Archive for January 13th, 2019

by Sam Juliano

Out of the frying pan and into the fire

Had Jon Agee’s The Wall in the Middle of the Book been subject to the McCarthy era scrutiny as were other literary works, films and plays back in the 50’s one would be certain to find a capitalist vs. communist implication in both the book’s brick wall lining its gutter and in the matter of one believing they are safe and prosperous only to find that the assumed horror that lies on the other side is in fact the place of idyllic activities, a Shangri La of sorts.  Of course false assumptions have gotten many in hot water, though it is far from unlikely that a rosy situation hasn’t uncovered a deception or has been complicated by unexpected threats or pitfalls.  In The Wall, the basic premise has a young knight believing that his his own carefree and safe home turf is being maintained by the physical barrier that he soon enough discovers is also holding dangerous creatures at bay.  Conspiracy minded adult readers might conclude at the book’s finale that the knight’s realization that we should never judge a book by its cover has led him to understand that what he feared most was actually a paradise, while what he initially thought was a blissful place is in fact seriously corrupted and a far greater threat.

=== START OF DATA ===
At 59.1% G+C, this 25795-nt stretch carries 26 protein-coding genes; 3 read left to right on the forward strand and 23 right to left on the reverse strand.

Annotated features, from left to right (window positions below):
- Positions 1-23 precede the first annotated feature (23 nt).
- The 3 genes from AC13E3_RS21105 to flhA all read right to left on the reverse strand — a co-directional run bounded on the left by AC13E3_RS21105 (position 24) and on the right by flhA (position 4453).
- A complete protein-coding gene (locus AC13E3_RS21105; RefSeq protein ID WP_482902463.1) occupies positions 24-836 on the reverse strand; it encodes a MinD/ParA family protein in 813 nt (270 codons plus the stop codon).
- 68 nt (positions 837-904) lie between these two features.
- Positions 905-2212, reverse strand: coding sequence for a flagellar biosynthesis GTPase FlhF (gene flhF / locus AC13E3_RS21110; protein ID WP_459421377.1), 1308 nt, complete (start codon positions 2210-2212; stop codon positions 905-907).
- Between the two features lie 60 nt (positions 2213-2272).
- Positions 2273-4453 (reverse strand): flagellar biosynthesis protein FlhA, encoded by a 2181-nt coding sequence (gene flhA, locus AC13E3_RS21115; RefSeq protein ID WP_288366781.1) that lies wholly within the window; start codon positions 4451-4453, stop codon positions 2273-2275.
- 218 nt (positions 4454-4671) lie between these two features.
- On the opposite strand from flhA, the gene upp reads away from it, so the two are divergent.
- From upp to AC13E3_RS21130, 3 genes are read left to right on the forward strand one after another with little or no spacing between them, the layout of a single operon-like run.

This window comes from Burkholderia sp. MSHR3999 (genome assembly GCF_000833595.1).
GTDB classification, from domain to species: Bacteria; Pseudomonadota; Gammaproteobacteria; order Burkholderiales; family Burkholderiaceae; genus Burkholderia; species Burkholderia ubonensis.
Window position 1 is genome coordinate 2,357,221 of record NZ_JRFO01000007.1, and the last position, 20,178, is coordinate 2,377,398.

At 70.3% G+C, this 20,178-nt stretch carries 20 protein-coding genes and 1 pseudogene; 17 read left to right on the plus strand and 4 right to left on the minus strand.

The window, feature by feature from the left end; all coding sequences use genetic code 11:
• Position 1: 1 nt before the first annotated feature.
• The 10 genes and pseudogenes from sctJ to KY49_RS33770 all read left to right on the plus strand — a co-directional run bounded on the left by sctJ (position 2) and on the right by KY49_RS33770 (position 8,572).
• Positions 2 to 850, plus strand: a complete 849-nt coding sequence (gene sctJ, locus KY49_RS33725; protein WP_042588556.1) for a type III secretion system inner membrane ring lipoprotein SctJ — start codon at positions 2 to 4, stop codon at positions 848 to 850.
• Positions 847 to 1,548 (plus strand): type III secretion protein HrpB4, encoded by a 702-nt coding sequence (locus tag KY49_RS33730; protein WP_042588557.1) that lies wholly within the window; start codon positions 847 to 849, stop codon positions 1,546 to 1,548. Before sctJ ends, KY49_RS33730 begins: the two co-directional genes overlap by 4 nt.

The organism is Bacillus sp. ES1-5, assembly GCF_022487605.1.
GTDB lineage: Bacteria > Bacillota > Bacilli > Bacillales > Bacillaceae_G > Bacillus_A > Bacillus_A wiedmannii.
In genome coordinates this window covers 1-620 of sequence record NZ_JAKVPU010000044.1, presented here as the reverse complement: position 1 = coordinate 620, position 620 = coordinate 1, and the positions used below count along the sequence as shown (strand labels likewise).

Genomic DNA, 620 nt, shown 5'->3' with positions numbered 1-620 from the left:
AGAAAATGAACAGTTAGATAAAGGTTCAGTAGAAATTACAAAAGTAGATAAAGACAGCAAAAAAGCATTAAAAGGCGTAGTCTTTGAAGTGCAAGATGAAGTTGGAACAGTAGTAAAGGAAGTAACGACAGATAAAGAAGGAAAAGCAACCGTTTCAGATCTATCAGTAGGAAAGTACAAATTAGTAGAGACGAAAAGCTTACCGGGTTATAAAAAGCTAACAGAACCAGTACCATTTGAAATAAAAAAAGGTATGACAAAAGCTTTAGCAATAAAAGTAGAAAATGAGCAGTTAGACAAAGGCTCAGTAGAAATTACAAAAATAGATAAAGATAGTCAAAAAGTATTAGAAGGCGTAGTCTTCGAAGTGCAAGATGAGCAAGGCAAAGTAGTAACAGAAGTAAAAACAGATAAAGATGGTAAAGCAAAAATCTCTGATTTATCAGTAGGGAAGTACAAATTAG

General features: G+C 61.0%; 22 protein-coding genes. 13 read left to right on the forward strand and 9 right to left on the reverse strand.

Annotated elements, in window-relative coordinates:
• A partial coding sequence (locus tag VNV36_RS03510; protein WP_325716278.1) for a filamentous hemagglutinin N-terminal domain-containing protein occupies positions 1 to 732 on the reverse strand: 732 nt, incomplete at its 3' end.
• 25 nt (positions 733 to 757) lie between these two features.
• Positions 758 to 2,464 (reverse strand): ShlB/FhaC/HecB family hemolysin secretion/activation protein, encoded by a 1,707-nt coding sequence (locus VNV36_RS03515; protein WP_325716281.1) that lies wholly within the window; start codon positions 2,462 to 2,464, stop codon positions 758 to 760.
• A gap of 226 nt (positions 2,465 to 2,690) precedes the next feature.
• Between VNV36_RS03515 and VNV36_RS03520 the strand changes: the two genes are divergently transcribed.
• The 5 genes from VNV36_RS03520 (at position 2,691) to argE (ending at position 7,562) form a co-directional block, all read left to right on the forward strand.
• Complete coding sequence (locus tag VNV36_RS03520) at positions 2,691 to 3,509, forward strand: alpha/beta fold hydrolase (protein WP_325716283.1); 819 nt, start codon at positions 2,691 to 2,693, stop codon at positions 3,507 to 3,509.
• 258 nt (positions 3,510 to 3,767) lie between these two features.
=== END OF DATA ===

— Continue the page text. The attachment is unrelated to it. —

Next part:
At the outset Agee announces “There’s a wall in the middle of the book” and readers immediately see this tall, narrow mortared partition as the only protection for the knight and his almost certain demise, what with a tiger and rhinoceros menacingly poised again the other side of the wall.  When the tiger props on the back of the rhino with a mean looking ape joining in it is clear that the boy better not get too curious.  Indeed the author states what readers are well aware of, but perhaps need to be reminded: “The wall protects this side of the book.”  By that time the ape joins the tiger piggy-back and the dynamic to come appears to be in little doubt.  Yet a mouse crawls up under the rhino as the knight is busy on the books “protected” side tending to a brick that has become dislodged.  In the meantime a duck makes its initial appearance behind him and sharp readers will see a parallel narrative underway.  When Agee asserts that “The wall protects this side of the book…from the other side of the book” the good vs. bad dynamic begins to lose definition.  For one the three animals are lined up on top of each other in a way that suggests they are trying to rescue someone.  Back on the “safe” side waves of water begin to appear, and the boy seems dumbfounded as he starts to climb the latter.  But not yet comprehending the rising water he confidently looks forward under Agee’s ironic contention that “This side of the book is safe,” when of course page turners will by then know it is anything but.  On the side of the book that might have induced Dorothy and the Scarecrow to chant “Lions and tigers and bears, oh my” the mammal trio scatter after seeing the mouse (“The other side is not”) The safeness of the little knight’s side becomes more precarious with the rising tide. (more…)

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